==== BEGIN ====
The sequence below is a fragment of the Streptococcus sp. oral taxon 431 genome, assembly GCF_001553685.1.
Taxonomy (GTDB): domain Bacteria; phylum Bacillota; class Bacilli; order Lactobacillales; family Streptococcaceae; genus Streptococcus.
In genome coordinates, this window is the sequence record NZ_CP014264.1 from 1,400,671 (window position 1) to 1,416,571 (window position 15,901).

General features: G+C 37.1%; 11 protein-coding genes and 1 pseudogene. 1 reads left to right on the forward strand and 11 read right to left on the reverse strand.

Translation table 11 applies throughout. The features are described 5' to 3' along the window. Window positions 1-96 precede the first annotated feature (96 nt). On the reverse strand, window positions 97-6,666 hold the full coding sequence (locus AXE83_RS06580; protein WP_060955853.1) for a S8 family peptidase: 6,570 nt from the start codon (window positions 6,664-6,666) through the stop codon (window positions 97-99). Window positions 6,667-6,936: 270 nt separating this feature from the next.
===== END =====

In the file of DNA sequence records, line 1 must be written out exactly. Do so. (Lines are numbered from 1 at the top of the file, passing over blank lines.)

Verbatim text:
The sequence below is a fragment of the Streptococcus sp. oral taxon 431 genome, assembly GCF_001553685.1.